Aly Zaker (November 6, 1944 –November 27, 2020)
It must be a sheer coincidence.
The day Bangladesh celebrates the 95th birth anniversary of playwright Munier Choudhury, she has lost one of her most gifted thespians – Aly Zaker.
Between them, there was a deep theatrical connection. After Munier Choudhury, a martyred intellectual, was abducted and butchered by then Pakistani Army’s local collaborators during the fag end of Bangladesh’s Liberation War, his most noted work – a symbolic drama on the 1952 language movement, Kabar (The Grave) – was staged for the first time in independent Bangladesh in February 1972. And Aly Zaker made his theatre debut by performing in Kabar.
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Twenty-one days after his 76th birthday, Zaker, a cancer survivor, who fought for liberating his country in 1971, lost a final battle of life to Covid-19 on Friday. Aly Zaker died at around 6:40am on November 27, 2020 at the United Hospital in Dhaka, where he was being treated for Covid-19.
Since his first role in Kabar, there was no looking back for Aly Zaker. As state-run BTV made a live telecast of the stage performance of Kabar, it received wider public accolades, and directors and theatrical groups immediately started casting him for the upcoming plays. Soon he became an integral part of Dhaka’s cultural circuit. The rest is history now.
Zaker’s theatrical performances in dramas like Galileo, Dewan Gazir Kissa (The Story of Dewan Gazi) and Nuruldiner Sara Jibon (The Entire Life of Nuruldin) earned him fame of mythical proportions. Dhaka’s theatre goers would never forget the magical colloquial verses of Nuruldiner Sara Jibon that Aly Zaker both acted and directed. In Nuruldiner Sara Jibon, ambidextrous writer and playwright Syed Shamsul Haq captured the rise of the peasants of Bengal in rebellion against the tyranny of the British Raj near the end of the 18th century in Rangpur, the district Shamsul Haq was born about 200 years later. Through the voice of an unsung leader Nurul Uddin, he uttered the magical words of uprising – Jago Bahe, Konthe Shobai.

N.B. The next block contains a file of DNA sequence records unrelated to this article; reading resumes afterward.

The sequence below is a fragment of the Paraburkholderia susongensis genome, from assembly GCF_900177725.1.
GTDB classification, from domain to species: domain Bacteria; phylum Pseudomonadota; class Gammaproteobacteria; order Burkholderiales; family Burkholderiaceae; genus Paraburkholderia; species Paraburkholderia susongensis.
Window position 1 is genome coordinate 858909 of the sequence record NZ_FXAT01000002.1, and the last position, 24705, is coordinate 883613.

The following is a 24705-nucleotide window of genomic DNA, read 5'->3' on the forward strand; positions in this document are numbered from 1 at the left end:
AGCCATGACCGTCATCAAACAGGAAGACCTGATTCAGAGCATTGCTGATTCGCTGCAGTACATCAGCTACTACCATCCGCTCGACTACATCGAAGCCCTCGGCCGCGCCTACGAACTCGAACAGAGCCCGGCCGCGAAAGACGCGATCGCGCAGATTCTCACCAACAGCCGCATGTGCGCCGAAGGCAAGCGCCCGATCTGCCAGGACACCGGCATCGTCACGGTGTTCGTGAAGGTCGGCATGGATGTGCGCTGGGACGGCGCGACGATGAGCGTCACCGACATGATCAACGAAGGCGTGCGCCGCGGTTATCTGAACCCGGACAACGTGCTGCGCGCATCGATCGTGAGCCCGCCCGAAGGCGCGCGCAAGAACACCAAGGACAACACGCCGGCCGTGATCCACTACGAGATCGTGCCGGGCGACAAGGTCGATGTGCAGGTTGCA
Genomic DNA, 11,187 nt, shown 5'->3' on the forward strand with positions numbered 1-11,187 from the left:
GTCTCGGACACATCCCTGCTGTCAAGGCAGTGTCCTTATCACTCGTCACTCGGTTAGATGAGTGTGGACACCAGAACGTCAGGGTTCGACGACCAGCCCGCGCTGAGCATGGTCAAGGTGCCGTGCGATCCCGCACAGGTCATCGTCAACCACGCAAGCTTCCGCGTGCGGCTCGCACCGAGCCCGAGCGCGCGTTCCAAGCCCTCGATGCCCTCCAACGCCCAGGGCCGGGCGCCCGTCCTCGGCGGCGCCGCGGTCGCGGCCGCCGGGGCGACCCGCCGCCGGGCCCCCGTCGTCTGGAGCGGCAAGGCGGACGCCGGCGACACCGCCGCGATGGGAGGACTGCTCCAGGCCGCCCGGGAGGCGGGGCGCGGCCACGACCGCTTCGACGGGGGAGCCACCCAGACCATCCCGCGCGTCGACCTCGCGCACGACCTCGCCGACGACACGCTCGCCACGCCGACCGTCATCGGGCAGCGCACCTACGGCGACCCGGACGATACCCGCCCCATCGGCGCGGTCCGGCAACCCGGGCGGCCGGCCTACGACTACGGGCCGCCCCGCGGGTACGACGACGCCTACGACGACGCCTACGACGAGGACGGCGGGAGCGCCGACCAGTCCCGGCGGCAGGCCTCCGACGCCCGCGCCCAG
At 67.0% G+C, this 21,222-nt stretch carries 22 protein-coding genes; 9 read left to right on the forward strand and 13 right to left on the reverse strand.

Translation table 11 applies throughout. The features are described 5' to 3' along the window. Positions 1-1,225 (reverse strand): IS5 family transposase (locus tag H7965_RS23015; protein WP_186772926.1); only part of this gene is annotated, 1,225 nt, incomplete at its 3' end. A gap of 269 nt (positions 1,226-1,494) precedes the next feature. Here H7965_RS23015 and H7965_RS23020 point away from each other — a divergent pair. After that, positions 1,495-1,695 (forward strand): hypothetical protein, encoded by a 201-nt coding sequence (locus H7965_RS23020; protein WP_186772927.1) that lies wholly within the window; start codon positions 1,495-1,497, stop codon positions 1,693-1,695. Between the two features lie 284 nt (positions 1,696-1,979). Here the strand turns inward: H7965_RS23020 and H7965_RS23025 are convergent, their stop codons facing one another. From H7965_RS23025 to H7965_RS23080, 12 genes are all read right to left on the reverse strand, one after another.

Mancha was not the only field that Aly Zaker, a veteran of Swadhin Bangla Betar Kendra – the independent radio broadcasting centre of Bangali nationalist forces during the Bangladesh Liberation War in 1971 – excelled; rather, he had many feathers in his cap. He was an acclaimed actor, writer, director and successful businessman. He was the owner of Asiatic Marketing Communications Limited. He was one of the trustees of the Liberation War Museum.
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Like theatres, Zaker’s legacy will be long there for his mesmerizing character playing in TV dramas and feature films. He could portray and do justice, with tremendous success and his gifted acting skills, to each of the diversified characters he was offered to roleplay.
Aly Zaker acted in popular TV dramas like Aaj Robibar, Bohubrihi, Pathar Shomoy, Nitu Tomaye Bhalobasi, Ekdin Hothat, Nokkhotrer Raat, etc. He worked in full-length Bangla feature films like Agami, Nodir Naam Modhumoti, Brishtee and Rabeya.
Aly Zaker directed plays like Baki Itihash, Bidogdho Romonikul, Toilo Sankat, Ei Nishiddho Polli Te, and Ocholayoton, among others.
He is survived by wife, actor Sara Zaker, son Iresh Zaker and daughter Sriya Sharbojoya.
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Zaker was born on November 6, 1944 in Chittagong. He was the third among four siblings, and spent his early childhood in Kushtia and Madaripur. His father was a high-ranking government official who was transferred every few years.
He studied at St Gregory’s High School, Notre Dame College, and graduated from Dhaka University.
For his work, Zaker received Ekushey Padak, Bangladesh Shilpakala Academy Award, Bangabandhu Award, Munier Chowdhury Award, and Naren Biswas Award, among other accolades.